Adly Mansour, chief justice of the Supreme Constitutional Council, has been sworn in as Egypt’s interim president following the ousting of Mohamed Mursi by the country’s army.

He said the June 30 protests had been a “correction” of the path that had been set during the 2011 Egyptian uprising, which led to the overthrow of Hosni Mubarak’s regime. He added he “looks forward to free and fair elections for the presidency and the parliament”.

Mansour has been a member of the constitutional council since 1992 and helped draft the supervision law for the presidential elections in 2012.

On the evening on 3 July, army chief General Abdul Fattah al-Sisi appeared on state television announcing the removal from office of Mursi and the suspension of the constitution as the former president had “failed to meet the demands of the Egyptian people”.

Mursi, along with several other leaders of the Muslim Brotherhood, have been arrested by the army.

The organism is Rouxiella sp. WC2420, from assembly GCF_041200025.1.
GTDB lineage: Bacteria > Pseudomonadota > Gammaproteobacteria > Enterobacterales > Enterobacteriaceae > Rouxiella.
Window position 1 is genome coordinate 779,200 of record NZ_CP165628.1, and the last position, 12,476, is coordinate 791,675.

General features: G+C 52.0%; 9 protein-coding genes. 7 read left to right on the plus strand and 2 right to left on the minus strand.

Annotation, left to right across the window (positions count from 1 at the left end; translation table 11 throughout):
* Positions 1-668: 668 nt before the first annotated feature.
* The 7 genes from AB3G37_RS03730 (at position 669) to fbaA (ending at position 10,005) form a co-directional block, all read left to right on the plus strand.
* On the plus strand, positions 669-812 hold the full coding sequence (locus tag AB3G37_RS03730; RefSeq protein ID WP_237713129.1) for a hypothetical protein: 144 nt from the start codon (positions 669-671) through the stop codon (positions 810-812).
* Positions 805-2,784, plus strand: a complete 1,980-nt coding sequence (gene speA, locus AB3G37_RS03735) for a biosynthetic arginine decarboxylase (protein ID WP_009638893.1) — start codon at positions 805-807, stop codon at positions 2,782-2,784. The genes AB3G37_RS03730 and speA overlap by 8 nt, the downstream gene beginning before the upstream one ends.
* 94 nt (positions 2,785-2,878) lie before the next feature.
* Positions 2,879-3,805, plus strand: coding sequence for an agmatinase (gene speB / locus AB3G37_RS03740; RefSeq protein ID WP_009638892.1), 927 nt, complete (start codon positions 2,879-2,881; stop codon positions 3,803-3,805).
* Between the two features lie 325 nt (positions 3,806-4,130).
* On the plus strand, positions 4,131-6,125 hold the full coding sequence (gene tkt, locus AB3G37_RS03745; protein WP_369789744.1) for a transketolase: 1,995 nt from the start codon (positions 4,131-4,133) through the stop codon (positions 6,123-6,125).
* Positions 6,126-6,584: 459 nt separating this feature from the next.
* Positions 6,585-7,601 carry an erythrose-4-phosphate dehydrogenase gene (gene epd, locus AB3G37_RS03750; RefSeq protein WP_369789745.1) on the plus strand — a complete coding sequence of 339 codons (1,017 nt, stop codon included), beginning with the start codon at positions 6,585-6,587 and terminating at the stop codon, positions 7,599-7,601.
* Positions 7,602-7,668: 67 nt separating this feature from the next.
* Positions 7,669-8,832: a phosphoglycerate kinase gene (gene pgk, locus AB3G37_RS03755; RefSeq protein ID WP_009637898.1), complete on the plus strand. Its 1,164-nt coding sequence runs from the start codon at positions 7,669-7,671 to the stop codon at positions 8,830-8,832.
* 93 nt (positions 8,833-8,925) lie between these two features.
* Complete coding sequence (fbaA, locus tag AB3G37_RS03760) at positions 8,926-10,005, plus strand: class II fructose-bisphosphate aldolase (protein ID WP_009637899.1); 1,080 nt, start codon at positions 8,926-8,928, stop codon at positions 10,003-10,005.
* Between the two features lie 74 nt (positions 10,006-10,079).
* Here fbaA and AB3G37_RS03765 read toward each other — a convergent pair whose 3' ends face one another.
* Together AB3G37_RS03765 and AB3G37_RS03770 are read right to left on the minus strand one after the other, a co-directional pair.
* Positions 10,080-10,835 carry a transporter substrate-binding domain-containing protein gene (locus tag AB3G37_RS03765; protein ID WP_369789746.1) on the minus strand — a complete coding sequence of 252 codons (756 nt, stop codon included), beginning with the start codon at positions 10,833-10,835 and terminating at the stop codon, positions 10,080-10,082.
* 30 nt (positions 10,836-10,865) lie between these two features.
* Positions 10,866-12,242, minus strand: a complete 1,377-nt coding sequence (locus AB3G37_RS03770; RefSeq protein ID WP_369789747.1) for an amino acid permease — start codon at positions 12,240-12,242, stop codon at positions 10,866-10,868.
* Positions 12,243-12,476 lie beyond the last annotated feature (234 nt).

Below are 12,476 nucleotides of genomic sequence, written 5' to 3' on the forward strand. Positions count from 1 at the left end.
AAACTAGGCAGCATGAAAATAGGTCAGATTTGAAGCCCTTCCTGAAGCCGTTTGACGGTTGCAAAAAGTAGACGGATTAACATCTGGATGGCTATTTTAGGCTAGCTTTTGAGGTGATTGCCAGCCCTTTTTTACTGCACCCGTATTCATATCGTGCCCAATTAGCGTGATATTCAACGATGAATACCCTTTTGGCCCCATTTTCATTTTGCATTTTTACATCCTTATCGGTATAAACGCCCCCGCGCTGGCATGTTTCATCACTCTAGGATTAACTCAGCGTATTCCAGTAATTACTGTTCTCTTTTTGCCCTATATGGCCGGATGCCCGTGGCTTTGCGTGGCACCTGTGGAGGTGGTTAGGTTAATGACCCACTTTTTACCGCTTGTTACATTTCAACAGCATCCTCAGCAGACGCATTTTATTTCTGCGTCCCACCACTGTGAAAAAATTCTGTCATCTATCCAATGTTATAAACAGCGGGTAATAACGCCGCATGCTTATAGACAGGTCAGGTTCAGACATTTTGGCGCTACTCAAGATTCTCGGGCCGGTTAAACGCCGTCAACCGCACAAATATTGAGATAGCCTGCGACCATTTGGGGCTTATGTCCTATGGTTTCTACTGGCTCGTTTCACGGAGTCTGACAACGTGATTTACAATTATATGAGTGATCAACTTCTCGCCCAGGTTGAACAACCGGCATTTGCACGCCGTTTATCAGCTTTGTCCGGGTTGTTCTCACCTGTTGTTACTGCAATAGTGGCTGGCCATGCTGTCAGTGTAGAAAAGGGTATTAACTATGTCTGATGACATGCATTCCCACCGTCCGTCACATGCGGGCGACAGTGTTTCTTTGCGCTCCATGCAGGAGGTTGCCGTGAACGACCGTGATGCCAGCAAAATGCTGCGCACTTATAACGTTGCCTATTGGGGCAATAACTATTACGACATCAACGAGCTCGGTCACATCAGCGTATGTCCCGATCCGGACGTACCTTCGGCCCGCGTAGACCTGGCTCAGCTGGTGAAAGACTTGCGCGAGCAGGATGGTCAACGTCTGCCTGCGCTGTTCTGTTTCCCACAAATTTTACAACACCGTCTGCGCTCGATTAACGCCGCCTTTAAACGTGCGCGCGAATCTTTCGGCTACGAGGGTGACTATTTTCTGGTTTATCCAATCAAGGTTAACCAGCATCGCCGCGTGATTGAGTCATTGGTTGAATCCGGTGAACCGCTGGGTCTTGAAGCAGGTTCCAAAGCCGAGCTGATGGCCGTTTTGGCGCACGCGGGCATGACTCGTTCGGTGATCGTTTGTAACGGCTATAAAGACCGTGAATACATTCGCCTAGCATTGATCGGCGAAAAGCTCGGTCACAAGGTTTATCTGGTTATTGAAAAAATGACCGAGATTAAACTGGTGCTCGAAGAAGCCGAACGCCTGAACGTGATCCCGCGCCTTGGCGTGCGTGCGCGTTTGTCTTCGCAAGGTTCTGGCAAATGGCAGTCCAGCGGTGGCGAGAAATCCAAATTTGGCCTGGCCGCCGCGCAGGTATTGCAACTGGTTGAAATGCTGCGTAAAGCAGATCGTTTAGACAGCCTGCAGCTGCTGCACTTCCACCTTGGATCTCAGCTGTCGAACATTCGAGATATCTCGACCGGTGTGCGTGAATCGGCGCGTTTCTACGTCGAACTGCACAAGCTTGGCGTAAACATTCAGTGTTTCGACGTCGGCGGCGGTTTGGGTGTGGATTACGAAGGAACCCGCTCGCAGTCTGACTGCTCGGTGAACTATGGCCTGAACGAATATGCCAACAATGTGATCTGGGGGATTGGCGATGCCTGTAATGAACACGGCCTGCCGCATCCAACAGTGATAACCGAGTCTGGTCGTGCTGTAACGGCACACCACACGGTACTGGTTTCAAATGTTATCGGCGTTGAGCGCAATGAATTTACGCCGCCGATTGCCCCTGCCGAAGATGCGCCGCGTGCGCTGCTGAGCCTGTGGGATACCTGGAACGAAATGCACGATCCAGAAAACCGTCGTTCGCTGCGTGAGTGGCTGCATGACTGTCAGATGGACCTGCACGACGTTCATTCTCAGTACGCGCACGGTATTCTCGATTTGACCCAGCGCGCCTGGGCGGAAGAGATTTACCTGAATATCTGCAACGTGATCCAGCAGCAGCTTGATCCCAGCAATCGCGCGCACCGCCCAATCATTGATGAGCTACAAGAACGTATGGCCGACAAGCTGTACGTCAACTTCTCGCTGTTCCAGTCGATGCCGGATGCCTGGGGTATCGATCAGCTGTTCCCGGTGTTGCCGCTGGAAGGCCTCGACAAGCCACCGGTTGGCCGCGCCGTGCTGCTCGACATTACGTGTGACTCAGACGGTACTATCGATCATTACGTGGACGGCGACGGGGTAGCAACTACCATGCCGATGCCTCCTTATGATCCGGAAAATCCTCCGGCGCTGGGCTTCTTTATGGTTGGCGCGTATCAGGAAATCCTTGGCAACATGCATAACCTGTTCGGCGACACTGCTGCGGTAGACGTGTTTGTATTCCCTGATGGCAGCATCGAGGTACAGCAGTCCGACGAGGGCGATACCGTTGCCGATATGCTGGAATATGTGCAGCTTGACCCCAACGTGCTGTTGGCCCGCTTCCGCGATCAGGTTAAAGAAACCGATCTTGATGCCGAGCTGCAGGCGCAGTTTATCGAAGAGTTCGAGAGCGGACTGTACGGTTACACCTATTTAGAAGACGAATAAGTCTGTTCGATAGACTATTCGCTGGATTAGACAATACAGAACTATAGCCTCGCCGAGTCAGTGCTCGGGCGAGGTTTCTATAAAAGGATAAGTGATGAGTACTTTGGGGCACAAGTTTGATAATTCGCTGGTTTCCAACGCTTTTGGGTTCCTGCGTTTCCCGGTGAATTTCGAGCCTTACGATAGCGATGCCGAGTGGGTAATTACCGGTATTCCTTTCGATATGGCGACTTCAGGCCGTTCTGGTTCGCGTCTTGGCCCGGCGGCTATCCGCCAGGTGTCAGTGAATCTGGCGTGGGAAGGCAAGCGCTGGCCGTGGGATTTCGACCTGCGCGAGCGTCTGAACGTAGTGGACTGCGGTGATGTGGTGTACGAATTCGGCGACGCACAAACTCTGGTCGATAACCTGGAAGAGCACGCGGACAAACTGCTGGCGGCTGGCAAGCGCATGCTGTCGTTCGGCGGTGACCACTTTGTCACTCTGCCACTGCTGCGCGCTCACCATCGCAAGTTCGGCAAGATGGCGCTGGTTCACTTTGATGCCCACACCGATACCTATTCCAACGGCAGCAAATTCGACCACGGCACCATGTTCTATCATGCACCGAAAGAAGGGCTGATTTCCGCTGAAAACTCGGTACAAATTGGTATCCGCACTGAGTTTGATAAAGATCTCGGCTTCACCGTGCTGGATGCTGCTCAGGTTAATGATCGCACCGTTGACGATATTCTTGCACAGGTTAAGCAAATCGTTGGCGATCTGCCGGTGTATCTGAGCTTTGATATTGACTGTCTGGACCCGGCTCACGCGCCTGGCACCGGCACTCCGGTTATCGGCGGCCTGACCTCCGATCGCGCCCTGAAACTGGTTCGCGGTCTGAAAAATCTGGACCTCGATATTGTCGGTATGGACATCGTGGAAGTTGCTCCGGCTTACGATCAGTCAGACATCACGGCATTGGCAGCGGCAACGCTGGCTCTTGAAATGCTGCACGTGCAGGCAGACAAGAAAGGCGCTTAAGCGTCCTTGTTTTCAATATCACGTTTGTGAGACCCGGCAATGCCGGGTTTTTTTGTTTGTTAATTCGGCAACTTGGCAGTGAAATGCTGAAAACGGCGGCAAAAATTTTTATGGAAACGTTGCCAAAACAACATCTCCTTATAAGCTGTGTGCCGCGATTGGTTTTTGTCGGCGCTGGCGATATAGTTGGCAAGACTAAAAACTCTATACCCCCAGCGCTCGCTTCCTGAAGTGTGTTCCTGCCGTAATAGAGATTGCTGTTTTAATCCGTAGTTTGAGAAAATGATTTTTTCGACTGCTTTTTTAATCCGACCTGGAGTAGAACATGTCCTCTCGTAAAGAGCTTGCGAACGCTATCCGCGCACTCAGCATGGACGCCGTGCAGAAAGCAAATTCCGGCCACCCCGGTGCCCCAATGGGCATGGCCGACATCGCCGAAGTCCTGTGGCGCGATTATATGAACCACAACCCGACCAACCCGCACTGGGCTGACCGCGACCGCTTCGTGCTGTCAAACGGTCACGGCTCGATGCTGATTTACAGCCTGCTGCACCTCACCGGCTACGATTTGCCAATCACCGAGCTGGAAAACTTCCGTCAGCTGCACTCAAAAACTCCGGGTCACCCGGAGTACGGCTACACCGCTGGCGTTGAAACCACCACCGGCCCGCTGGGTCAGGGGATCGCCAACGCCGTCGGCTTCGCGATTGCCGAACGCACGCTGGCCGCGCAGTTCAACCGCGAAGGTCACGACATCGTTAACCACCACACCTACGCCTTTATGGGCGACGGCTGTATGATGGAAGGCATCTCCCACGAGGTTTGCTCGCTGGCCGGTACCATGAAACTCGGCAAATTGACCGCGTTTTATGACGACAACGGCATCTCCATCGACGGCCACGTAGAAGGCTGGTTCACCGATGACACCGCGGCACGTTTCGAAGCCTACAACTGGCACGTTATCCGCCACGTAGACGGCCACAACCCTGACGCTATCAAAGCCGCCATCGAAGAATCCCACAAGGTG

Saudi Arabia and the UAE, which both have not been fans of the Muslim Brotherhood, were positive about the political developments in Egypt. Saudi King Abdullah Bin Abdulaziz congratulated the new interim president and praised the role of the army in the political events on 3 July.

“The UAE President, His Highness Sheikh Mohammed bin Rashid al-Maktoum and Mohammed bin Zayed send congratulatory cables to Adly Mansour, the interim president of Egypt,” said Dubai’s media office on 4 July.

The day prior the emirates convicted most of the 94 Emiratis accused of plotting a coup through an organisation with alleged links to the Muslim Brotherhood.

Qatar, which has funded Mursi’s government with $8bn, may now change course. It released a statement on Qatar News Agency saying its policy “has always been with the will of the Egyptian people” and that cables of congratulation had been sent by Sheikh Tamim bin Hamad al-Thani to Mansour.

Read more on the overthrow of Mohamed Mursi in MEED’s Egypt in crisis section